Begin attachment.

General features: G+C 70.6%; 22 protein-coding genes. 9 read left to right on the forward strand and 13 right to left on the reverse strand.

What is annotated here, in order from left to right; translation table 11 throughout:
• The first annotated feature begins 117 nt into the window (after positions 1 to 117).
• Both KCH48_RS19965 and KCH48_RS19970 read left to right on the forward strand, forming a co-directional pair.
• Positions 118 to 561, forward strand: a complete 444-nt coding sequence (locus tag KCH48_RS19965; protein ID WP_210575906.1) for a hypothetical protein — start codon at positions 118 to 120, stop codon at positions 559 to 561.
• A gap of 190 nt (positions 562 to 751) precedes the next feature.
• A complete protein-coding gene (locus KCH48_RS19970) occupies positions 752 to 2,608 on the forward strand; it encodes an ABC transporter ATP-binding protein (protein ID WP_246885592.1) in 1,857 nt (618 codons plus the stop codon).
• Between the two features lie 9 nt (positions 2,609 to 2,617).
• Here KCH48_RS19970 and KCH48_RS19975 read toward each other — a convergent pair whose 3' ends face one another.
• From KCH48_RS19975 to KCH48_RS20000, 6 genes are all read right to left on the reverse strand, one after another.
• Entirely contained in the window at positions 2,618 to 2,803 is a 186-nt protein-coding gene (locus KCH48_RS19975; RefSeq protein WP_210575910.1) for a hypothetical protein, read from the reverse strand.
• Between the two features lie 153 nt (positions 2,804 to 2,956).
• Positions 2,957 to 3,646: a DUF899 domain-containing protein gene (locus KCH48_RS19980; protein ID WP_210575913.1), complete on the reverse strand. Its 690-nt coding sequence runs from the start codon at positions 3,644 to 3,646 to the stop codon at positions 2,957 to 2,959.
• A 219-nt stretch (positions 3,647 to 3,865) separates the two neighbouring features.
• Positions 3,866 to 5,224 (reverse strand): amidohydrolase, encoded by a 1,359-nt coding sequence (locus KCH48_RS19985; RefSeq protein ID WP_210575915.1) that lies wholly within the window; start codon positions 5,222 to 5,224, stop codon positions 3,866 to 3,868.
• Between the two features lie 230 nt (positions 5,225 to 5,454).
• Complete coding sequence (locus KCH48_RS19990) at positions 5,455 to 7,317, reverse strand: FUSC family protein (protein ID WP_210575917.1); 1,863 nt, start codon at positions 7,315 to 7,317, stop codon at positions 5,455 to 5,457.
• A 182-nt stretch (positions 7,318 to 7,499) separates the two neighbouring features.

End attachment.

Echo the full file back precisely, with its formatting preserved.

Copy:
General features: G+C 70.6%; 22 protein-coding genes. 9 read left to right on the forward strand and 13 right to left on the reverse strand.

What is annotated here, in order from left to right; translation table 11 throughout:
• The first annotated feature begins 117 nt into the window (after positions 1 to 117).
• Both KCH48_RS19965 and KCH48_RS19970 read left to right on the forward strand, forming a co-directional pair.
• Positions 118 to 561, forward strand: a complete 444-nt coding sequence (locus tag KCH48_RS19965; protein ID WP_210575906.1) for a hypothetical protein — start codon at positions 118 to 120, stop codon at positions 559 to 561.
• A gap of 190 nt (positions 562 to 751) precedes the next feature.
• A complete protein-coding gene (locus KCH48_RS19970) occupies positions 752 to 2,608 on the forward strand; it encodes an ABC transporter ATP-binding protein (protein ID WP_246885592.1) in 1,857 nt (618 codons plus the stop codon).
• Between the two features lie 9 nt (positions 2,609 to 2,617).
• Here KCH48_RS19970 and KCH48_RS19975 read toward each other — a convergent pair whose 3' ends face one another.
• From KCH48_RS19975 to KCH48_RS20000, 6 genes are all read right to left on the reverse strand, one after another.
• Entirely contained in the window at positions 2,618 to 2,803 is a 186-nt protein-coding gene (locus KCH48_RS19975; RefSeq protein WP_210575910.1) for a hypothetical protein, read from the reverse strand.
• Between the two features lie 153 nt (positions 2,804 to 2,956).
• Positions 2,957 to 3,646: a DUF899 domain-containing protein gene (locus KCH48_RS19980; protein ID WP_210575913.1), complete on the reverse strand. Its 690-nt coding sequence runs from the start codon at positions 3,644 to 3,646 to the stop codon at positions 2,957 to 2,959.
• A 219-nt stretch (positions 3,647 to 3,865) separates the two neighbouring features.
• Positions 3,866 to 5,224 (reverse strand): amidohydrolase, encoded by a 1,359-nt coding sequence (locus KCH48_RS19985; RefSeq protein ID WP_210575915.1) that lies wholly within the window; start codon positions 5,222 to 5,224, stop codon positions 3,866 to 3,868.
• Between the two features lie 230 nt (positions 5,225 to 5,454).
• Complete coding sequence (locus KCH48_RS19990) at positions 5,455 to 7,317, reverse strand: FUSC family protein (protein ID WP_210575917.1); 1,863 nt, start codon at positions 7,315 to 7,317, stop codon at positions 5,455 to 5,457.
• A 182-nt stretch (positions 7,318 to 7,499) separates the two neighbouring features.